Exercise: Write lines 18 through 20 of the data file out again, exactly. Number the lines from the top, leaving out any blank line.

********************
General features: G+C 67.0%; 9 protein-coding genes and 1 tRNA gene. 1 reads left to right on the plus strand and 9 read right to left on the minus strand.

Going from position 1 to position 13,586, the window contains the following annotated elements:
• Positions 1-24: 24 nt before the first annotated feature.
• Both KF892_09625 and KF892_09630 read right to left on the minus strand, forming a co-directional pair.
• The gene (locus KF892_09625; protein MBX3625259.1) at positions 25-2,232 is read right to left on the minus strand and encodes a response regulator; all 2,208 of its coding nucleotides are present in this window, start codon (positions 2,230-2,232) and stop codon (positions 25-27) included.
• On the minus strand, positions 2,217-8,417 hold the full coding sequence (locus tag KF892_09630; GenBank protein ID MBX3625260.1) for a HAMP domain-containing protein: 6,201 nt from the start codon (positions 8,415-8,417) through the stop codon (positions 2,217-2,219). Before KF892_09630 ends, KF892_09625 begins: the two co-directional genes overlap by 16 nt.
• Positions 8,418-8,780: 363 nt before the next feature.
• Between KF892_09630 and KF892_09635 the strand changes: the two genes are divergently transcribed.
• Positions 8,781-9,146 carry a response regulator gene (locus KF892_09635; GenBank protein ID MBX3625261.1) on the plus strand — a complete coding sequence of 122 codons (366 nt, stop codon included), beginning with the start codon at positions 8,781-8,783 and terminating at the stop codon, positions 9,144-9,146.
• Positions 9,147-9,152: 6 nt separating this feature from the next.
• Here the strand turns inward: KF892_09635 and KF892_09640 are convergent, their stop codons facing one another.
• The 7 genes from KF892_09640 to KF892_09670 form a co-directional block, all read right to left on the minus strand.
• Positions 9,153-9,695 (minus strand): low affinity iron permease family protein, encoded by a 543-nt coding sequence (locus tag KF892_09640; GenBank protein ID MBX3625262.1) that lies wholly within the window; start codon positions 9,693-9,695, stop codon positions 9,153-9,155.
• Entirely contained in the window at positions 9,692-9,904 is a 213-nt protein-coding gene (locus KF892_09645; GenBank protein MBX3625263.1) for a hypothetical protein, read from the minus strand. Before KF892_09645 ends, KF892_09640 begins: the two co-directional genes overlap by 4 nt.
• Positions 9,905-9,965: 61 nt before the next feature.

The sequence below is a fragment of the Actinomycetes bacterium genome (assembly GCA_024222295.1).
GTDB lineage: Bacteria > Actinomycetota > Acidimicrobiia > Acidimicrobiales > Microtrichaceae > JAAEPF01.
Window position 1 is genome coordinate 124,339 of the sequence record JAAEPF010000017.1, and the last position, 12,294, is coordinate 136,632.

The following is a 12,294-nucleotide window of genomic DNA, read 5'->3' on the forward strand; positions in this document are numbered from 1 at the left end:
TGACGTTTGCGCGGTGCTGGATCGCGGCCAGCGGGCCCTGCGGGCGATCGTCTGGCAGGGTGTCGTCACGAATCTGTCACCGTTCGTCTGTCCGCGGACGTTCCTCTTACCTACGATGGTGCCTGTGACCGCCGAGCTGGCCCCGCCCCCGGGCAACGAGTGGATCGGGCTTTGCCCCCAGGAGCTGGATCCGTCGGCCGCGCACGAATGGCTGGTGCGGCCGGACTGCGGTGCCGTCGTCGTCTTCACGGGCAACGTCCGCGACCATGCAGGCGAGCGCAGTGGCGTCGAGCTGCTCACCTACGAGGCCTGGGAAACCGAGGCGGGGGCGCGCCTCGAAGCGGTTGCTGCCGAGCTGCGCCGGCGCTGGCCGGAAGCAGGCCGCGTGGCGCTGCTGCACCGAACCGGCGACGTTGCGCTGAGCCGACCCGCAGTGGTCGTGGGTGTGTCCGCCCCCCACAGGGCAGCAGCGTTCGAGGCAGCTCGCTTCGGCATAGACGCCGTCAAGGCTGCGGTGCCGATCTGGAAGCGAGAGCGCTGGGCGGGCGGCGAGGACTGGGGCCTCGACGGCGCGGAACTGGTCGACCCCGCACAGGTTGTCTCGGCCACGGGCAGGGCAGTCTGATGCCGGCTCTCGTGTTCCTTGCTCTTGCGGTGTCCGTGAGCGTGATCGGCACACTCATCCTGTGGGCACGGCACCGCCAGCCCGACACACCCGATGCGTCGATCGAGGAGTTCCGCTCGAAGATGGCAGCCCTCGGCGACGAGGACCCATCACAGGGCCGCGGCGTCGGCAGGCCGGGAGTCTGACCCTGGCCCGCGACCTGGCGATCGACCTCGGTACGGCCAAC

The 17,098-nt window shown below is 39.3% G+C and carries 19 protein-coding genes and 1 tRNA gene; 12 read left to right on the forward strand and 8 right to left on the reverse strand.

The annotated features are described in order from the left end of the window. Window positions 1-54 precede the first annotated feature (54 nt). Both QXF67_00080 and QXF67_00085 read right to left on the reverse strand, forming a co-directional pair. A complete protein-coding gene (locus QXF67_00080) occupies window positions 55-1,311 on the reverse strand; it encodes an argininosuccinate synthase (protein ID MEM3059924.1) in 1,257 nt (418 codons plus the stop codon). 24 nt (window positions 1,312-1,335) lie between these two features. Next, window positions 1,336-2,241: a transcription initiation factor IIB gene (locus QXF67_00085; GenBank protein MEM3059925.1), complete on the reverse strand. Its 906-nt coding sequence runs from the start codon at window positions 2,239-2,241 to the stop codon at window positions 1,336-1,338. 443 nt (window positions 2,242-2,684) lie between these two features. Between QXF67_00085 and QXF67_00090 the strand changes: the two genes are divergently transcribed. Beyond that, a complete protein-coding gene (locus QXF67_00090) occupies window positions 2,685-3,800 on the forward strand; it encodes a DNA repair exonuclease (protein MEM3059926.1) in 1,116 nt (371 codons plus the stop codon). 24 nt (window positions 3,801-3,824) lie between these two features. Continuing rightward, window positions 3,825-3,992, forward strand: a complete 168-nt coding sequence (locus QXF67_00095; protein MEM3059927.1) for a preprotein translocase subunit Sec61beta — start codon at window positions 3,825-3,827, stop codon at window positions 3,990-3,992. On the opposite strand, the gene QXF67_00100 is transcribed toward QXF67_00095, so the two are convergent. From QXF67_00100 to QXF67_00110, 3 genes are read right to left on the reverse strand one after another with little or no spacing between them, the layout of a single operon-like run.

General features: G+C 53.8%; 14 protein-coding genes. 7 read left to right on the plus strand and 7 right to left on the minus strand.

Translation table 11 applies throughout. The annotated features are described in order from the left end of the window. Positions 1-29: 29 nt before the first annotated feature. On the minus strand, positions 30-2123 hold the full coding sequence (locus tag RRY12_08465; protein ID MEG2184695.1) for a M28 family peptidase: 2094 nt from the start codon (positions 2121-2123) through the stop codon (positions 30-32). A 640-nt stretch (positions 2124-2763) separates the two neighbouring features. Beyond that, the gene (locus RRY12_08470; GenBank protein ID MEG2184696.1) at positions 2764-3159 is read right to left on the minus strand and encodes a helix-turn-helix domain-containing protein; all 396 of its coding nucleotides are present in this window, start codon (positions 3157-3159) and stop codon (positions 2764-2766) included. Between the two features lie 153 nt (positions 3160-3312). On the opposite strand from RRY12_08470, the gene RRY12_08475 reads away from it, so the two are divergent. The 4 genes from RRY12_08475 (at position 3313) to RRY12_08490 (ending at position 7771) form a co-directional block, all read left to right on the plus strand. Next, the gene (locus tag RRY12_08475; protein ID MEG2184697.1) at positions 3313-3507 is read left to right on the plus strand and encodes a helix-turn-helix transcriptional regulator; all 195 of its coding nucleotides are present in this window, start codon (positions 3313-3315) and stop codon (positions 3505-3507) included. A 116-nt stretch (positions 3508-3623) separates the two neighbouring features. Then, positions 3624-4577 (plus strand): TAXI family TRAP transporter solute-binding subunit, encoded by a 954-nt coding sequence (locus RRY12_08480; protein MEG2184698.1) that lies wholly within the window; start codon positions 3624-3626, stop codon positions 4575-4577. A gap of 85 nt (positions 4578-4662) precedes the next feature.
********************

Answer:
Window position 1 is genome coordinate 124,339 of the sequence record JAAEPF010000017.1, and the last position, 12,294, is coordinate 136,632.

The following is a 12,294-nucleotide window of genomic DNA, read 5'->3' on the forward strand; positions in this document are numbered from 1 at the left end:
TGACGTTTGCGCGGTGCTGGATCGCGGCCAGCGGGCCCTGCGGGCGATCGTCTGGCAGGGTGTCGTCACGAATCTGTCACCGTTCGTCTGTCCGCGGACGTTCCTCTTACCTACGATGGTGCCTGTGACCGCCGAGCTGGCCCCGCCCCCGGGCAACGAGTGGATCGGGCTTTGCCCCCAGGAGCTGGATCCGTCGGCCGCGCACGAATGGCTGGTGCGGCCGGACTGCGGTGCCGTCGTCGTCTTCACGGGCAACGTCCGCGACCATGCAGGCGAGCGCAGTGGCGTCGAGCTGCTCACCTACGAGGCCTGGGAAACCGAGGCGGGGGCGCGCCTCGAAGCGGTTGCTGCCGAGCTGCGCCGGCGCTGGCCGGAAGCAGGCCGCGTGGCGCTGCTGCACCGAACCGGCGACGTTGCGCTGAGCCGACCCGCAGTGGTCGTGGGTGTGTCCGCCCCCCACAGGGCAGCAGCGTTCGAGGCAGCTCGCTTCGGCATAGACGCCGTCAAGGCTGCGGTGCCGATCTGGAAGCGAGAGCGCTGGGCGGGCGGCGAGGACTGGGGCCTCGACGGCGCGGAACTGGTCGACCCCGCACAGGTTGTCTCGGCCACGGGCAGGGCAGTCTGATGCCGGCTCTCGTGTTCCTTGCTCTTGCGGTGTCCGTGAGCGTGATCGGCACACTCATCCTGTGGGCACGGCACCGCCAGCCCGACACACCCGATGCGTCGATCGAGGAGTTCCGCTCGAAGATGGCAGCCCTCGGCGACGAGGACCCATCACAGGGCCGCGGCGTCGGCAGGCCGGGAGTCTGACCCTGGCCCGCGACCTGGCGATCGACCTCGGTACGGCCAAC